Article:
Network Rail admits failings which led to fatal Stonehaven rail disaster

The aftermath of the Stonehaven rail crash

NETWORK Rail yesterday admitted a series of failings which led to the death of three people in a train derailment near Stonehaven.

The company pled guilty to criminal charges at the High Court in Aberdeen.

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Three people died and six were injured when a train struck a landslide after heavy rain.

The BBC says Network Rail has admitted failing to impose a speed restriction, warn the driver that part of the track was unsafe, or ask him to reduce his speed.

It also admitted a number of failures over the maintenance and inspection of drainage in the area, and in adverse and extreme weather planning.

Driver Brett McCullough, 45, conductor Donald Dinnie, 58, and passenger Christopher Stuchbury, 62, died when the train derailed on August 12, 2020.

Earlier train

Mr Stuchbury had intended to board an earlier train which was cancelled, so he boarded the train which ultimately derailed instead as he could change at Dundee.

His wife said the date of the fatal crash had been their wedding anniversary, and her husband had been travelling to one last work trip before he retired. She said they had been robbed of their future together.

Six other people were injured when the Aberdeen to Glasgow service hit washed-out debris at Carmont, south of Stonehaven.

A drainage system in the area had been incorrectly installed by Carillion, which has since gone into liquidation.

The train had been returning towards Aberdeen at the time because the railway was blocked further down the line.

A Rail Accident Investigation Branch report said the train derailed because it struck debris that had washed out of a drainage trench.


The report made 20 recommendations to improve rail safety, many of which were directed at Network Rail.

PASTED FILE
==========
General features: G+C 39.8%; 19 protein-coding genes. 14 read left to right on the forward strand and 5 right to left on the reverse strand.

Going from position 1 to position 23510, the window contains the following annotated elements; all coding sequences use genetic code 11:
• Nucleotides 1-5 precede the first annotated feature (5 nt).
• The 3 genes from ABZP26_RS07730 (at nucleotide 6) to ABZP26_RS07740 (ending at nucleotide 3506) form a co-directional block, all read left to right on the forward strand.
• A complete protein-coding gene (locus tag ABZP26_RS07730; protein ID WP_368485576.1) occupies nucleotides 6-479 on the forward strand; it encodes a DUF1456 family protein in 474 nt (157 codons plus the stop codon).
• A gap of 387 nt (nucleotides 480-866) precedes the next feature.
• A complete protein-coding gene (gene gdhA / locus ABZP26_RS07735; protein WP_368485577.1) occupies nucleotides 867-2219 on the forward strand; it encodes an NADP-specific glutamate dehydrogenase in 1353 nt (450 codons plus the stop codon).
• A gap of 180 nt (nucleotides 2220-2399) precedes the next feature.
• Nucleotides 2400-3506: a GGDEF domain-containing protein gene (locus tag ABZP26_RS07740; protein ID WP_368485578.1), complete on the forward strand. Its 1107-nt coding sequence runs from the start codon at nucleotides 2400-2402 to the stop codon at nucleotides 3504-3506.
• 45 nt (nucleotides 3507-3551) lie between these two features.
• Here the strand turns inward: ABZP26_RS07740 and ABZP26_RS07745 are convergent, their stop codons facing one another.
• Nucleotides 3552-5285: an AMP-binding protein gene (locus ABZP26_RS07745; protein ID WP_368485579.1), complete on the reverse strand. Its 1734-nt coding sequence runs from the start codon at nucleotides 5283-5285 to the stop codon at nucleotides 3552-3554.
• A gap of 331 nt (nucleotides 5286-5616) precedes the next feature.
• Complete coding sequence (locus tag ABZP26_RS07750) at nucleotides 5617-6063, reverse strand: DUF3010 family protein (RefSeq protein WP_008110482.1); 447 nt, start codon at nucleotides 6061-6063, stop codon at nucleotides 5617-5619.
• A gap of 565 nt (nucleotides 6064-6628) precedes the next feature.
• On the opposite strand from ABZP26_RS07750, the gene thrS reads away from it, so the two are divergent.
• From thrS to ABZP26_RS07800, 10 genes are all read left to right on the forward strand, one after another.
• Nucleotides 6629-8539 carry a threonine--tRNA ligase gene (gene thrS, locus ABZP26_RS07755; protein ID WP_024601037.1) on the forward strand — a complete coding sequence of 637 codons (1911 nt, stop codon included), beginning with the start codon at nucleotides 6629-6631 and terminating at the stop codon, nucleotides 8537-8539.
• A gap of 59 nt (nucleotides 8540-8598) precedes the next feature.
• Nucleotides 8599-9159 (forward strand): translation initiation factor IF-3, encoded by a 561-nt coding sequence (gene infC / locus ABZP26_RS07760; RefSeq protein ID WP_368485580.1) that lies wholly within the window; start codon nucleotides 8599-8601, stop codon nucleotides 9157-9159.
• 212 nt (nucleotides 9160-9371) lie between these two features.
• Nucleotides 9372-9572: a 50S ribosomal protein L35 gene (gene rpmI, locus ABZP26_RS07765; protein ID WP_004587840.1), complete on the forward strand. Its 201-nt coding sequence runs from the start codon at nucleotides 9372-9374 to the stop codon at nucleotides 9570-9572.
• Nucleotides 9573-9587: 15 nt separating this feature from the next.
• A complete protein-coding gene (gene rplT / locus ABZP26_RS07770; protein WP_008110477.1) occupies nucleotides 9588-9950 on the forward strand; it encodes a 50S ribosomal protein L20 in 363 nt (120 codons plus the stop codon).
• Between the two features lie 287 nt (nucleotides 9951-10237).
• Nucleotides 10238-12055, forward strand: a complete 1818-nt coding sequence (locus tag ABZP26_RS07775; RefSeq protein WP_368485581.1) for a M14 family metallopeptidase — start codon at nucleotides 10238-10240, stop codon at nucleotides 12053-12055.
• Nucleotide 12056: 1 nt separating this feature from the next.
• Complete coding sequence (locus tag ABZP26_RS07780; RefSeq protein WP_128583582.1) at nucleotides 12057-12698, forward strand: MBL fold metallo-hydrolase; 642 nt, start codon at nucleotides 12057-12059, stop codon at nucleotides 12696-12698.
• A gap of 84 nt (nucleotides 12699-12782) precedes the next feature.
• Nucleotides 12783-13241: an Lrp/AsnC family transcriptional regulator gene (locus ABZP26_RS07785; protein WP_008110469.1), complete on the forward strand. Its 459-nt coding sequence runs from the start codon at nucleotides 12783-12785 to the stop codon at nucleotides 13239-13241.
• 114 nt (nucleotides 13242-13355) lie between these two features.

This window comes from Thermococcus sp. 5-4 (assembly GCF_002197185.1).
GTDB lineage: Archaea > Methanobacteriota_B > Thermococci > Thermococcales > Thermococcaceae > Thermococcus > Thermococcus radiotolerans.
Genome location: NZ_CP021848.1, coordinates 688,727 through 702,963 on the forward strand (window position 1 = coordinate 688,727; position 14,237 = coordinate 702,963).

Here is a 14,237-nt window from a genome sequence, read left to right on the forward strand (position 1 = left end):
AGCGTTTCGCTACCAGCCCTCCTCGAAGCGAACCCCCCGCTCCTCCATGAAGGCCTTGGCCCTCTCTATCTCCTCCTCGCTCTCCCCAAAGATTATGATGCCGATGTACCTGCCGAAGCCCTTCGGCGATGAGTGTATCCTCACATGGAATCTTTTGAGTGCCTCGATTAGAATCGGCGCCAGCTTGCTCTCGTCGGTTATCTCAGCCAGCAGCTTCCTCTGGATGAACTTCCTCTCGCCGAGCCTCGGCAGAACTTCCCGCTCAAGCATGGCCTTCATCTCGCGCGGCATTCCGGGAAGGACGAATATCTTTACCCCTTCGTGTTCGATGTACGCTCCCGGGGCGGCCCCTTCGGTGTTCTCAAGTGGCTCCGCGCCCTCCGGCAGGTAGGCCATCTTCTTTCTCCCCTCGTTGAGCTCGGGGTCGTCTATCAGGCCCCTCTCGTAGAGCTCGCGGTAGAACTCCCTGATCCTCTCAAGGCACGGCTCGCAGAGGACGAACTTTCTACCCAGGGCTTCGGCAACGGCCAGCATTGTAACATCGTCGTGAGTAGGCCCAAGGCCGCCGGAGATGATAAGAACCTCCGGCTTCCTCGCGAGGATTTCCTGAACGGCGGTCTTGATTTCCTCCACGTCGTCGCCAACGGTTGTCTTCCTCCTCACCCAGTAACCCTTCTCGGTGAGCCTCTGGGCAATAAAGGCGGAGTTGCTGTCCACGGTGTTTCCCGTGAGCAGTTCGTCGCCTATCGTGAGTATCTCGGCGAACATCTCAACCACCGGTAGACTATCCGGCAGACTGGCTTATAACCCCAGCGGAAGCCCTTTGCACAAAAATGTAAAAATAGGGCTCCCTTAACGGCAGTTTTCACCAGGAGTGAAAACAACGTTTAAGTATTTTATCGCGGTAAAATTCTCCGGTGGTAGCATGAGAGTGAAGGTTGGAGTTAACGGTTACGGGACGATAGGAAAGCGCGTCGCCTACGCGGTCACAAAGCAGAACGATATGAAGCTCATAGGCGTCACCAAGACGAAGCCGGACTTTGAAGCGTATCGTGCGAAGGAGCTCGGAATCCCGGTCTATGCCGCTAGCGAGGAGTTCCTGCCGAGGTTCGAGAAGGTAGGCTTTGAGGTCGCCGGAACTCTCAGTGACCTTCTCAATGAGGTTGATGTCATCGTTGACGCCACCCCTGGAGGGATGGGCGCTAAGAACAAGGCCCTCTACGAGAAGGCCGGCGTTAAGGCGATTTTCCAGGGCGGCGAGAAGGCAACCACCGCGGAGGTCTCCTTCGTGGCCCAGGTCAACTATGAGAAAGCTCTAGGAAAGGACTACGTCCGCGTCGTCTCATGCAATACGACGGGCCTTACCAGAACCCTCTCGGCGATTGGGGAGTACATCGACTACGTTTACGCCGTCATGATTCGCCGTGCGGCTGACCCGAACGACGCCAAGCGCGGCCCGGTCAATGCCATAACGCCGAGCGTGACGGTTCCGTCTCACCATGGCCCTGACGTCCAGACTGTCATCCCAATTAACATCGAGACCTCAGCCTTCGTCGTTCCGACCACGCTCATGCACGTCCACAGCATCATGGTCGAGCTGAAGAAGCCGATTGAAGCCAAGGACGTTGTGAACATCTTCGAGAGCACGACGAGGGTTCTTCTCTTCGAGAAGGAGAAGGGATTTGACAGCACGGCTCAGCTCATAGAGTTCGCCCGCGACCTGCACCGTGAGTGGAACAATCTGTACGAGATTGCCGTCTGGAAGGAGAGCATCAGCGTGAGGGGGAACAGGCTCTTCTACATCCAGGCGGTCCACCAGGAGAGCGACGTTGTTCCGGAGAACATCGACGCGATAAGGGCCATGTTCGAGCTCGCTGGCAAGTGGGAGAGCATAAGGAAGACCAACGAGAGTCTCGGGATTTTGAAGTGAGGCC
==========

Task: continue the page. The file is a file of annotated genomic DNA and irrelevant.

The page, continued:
Advocate depute Alex Prentice KC, prosecuting, said the derailment happened after a period of extreme torrential rainfall which had led both Aberdeen City Council and Aberdeenshire Council to declare a major emergency.

He said the weather on the day of the accident was “exceptional”, with the Aberdeen station controller describing the rain as “beyond biblical”.

The train had stopped for two-and-a-half hours because of a landslip before being instructed to return north so passengers could disembark.

Mr McCullough had been told to proceed at normal speed, and the train was travelling at about 73mph – below the limit of 75mph.

Efforts to slow train

The prosecutor told the High Court in Aberdeen: “Despite his efforts to slow the train using the emergency brake, the driver of the train was unable to stop prior to the debris on the track.

“The train struck the debris, derailed and collided with a bridge parapet. This caused the train to veer of the bridge and down the steep embankment below the bridge.”

Mr Prentice said a recording of the driver showed he queried with a signaller if any reduced speed was needed to return north. He was told everything was fine for just normal speed.

The case at the High Court continues today.

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